Wow, excellent message and good thinking here.
Or from a technical standpoint, we have a generic
"3rd party" situation when the:
"DKIM d=domain" IS NOT EQUAL to "ORAD"
ORAD is the Originating Responsible Address Domain.
"3rd party" signing can come about through several mechanisms but mailing
lists come to mind immediately. If a mailing list signs a message and does
not change the FROM this is automatically a "3rd party" signing situation.
You'll have a message signed by a domain that does not match the ORAD.
It seems to me that a 3rd party signer needs to look
up the ORAD SSP to see if any 3rd party signing is
allowed in the first play.
Humm... interesting idea. This would make it the responsibility of the
signer to do the policy checking but it seems that this move wouldn't change
verifier requirements. The verifier can't assume that a "3rd party"
signature which it finds in a message was placed there by a signer that
played by the rules and did an SSP check first. Since this is the case,
might as well leave the responsibility on the verifier IMO. In other words,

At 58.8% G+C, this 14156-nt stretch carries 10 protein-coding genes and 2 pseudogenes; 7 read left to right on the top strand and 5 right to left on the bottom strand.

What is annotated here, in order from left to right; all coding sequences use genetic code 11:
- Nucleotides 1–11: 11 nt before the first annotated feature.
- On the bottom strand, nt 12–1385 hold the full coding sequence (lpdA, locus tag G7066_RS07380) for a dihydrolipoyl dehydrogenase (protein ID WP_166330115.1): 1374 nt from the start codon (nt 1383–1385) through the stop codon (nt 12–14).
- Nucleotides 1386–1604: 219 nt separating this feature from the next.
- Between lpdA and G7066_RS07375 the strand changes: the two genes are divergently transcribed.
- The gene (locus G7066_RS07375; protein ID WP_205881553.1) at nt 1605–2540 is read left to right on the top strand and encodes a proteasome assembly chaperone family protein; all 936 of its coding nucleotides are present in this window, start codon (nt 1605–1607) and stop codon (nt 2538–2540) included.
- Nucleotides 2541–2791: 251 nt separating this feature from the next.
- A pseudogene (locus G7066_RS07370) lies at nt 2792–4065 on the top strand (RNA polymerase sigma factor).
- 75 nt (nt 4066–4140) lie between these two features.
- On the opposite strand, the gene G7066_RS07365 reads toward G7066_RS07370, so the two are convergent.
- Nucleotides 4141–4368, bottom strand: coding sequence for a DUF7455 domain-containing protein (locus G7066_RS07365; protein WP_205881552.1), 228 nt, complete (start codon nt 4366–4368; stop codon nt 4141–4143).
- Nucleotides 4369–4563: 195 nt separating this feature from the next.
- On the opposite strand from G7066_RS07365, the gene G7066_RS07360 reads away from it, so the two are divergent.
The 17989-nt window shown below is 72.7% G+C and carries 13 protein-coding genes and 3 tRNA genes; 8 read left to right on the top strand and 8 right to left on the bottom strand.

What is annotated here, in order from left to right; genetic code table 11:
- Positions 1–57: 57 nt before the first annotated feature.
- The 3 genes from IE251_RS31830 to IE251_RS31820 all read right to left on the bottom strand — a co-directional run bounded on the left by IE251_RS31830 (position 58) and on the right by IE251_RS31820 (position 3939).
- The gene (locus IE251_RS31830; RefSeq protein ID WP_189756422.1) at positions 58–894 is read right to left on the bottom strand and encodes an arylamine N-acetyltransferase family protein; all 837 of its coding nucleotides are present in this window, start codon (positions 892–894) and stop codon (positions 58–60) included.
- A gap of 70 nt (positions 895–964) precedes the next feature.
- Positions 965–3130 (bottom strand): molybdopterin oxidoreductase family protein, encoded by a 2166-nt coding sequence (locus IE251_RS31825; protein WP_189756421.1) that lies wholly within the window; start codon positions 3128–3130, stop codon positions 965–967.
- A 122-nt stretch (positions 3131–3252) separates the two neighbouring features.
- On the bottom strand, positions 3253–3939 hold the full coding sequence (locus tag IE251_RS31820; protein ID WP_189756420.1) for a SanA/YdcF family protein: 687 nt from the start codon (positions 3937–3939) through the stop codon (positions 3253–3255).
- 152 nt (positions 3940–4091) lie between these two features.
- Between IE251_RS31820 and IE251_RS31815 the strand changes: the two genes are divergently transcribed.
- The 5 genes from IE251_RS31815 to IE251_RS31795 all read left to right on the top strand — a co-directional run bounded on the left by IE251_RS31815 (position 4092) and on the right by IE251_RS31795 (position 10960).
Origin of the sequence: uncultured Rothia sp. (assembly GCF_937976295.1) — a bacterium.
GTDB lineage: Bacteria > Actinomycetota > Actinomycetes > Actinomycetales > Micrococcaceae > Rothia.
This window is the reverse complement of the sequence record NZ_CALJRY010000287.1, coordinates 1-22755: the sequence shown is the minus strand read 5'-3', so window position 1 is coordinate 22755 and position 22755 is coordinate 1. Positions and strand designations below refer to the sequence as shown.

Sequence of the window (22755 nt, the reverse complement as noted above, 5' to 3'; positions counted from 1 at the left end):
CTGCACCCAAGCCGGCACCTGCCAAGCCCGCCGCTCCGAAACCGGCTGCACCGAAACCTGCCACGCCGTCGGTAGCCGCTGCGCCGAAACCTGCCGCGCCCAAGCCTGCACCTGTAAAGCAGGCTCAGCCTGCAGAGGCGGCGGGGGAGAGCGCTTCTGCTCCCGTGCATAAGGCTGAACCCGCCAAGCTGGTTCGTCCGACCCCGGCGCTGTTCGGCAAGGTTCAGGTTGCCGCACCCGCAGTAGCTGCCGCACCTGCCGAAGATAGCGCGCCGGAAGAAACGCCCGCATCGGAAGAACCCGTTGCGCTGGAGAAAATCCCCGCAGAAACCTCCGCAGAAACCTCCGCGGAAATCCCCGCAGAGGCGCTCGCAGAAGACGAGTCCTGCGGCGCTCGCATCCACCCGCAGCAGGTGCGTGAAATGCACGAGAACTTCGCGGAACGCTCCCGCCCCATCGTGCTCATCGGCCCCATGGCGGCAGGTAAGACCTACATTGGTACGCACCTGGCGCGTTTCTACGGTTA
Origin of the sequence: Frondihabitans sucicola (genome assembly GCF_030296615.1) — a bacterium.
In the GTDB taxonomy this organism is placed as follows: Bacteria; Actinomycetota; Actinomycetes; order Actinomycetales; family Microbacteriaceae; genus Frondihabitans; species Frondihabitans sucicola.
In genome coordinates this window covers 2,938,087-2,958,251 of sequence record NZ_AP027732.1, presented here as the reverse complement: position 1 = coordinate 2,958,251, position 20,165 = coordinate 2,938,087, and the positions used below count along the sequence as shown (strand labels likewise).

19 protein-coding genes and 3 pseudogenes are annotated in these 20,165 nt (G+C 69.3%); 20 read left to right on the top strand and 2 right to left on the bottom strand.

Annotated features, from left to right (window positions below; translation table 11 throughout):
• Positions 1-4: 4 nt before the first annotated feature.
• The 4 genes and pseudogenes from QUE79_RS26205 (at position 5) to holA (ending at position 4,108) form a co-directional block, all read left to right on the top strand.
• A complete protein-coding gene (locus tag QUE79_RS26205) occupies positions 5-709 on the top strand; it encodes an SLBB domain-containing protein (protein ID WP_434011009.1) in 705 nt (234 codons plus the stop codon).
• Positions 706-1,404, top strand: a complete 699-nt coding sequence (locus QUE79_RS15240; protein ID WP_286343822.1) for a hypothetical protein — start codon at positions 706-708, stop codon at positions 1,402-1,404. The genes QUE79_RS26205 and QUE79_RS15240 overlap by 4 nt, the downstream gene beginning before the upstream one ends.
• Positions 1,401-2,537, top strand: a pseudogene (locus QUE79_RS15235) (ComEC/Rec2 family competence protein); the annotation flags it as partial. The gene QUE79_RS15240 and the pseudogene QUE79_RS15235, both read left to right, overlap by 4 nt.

since the verifier can't trust the signer and must do an SSP anyway why have
the signer go to this trouble? What do you think?
In short, it seems that signers need to take into
account the ORAD SSP before any signing takes
place to see if its allowed. If not, then we really
have PHISHING and SPOOFING problems.
Currently, when you allow third party signatures you can be phished and
spoofed. But this is no different than being phished and spoofed by not
using DKIM at all. Even if we changed the spec to say that signers must
comply with the SSP wishes of the ORAD, this does not eliminate the attack
vector because phishers and spoofers can just not do that and sign anyway.
So, verifiers must be responsible for SSP right?
This is an example of what Dave Crocker is always saying - that the
phishing/spoofing problems are more complicated than appears on the surface.
My own feeling on the "3rd party" signing issue, if you want to specify the
authorized "3rd parties", this needs to be done in the policy record. I'm
hoping there is something we're overlooking (like a mechanism that involves
just using a different selector or something entirely) to get around this
problem. It seems like there's a better solution but I can't grasp it.